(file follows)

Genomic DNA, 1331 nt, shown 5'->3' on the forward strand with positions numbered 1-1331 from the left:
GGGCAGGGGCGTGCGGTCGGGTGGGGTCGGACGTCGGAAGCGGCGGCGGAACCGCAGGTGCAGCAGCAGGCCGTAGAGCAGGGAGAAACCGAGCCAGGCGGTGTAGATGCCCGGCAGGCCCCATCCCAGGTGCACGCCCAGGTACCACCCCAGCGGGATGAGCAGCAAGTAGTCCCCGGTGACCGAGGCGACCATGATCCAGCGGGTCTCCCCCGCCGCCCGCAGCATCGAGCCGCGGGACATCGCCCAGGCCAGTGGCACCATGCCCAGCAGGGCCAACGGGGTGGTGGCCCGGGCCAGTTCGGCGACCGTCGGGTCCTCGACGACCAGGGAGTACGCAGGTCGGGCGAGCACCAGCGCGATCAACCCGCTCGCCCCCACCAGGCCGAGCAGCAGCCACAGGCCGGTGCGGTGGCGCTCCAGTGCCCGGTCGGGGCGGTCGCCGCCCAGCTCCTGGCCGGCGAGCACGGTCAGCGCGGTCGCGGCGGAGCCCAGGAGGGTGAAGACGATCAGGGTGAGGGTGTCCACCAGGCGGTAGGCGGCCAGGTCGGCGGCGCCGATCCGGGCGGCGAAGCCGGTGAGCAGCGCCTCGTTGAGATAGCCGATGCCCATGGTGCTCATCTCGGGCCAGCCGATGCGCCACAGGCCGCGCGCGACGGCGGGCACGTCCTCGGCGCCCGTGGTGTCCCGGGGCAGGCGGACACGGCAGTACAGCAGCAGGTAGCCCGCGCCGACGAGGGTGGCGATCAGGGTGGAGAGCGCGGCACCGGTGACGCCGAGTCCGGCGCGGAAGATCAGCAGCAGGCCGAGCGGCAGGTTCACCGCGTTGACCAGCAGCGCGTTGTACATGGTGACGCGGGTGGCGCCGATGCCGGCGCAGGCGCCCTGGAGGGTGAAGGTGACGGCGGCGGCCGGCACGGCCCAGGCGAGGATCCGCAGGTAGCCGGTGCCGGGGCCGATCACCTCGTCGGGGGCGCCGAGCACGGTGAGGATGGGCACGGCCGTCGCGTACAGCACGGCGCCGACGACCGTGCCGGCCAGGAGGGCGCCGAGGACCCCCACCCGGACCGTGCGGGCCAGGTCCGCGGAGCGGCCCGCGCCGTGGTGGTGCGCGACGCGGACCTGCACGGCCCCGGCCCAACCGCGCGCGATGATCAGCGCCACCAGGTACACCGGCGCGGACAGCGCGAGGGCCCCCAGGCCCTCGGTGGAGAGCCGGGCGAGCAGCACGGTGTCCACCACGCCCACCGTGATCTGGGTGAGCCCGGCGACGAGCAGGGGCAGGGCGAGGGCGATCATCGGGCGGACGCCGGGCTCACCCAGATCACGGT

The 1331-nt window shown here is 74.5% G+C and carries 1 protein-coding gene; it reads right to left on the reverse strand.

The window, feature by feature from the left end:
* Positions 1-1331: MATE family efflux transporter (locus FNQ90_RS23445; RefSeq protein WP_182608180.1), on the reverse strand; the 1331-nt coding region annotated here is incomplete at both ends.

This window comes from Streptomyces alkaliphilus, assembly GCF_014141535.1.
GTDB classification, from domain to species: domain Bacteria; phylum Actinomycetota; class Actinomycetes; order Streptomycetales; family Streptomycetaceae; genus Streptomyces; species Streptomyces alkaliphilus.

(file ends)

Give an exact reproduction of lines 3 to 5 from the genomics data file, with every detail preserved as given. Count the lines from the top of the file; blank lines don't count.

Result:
The 1331-nt window shown here is 74.5% G+C and carries 1 protein-coding gene; it reads right to left on the reverse strand.

The window, feature by feature from the left end:
* Positions 1-1331: MATE family efflux transporter (locus FNQ90_RS23445; RefSeq protein WP_182608180.1), on the reverse strand; the 1331-nt coding region annotated here is incomplete at both ends.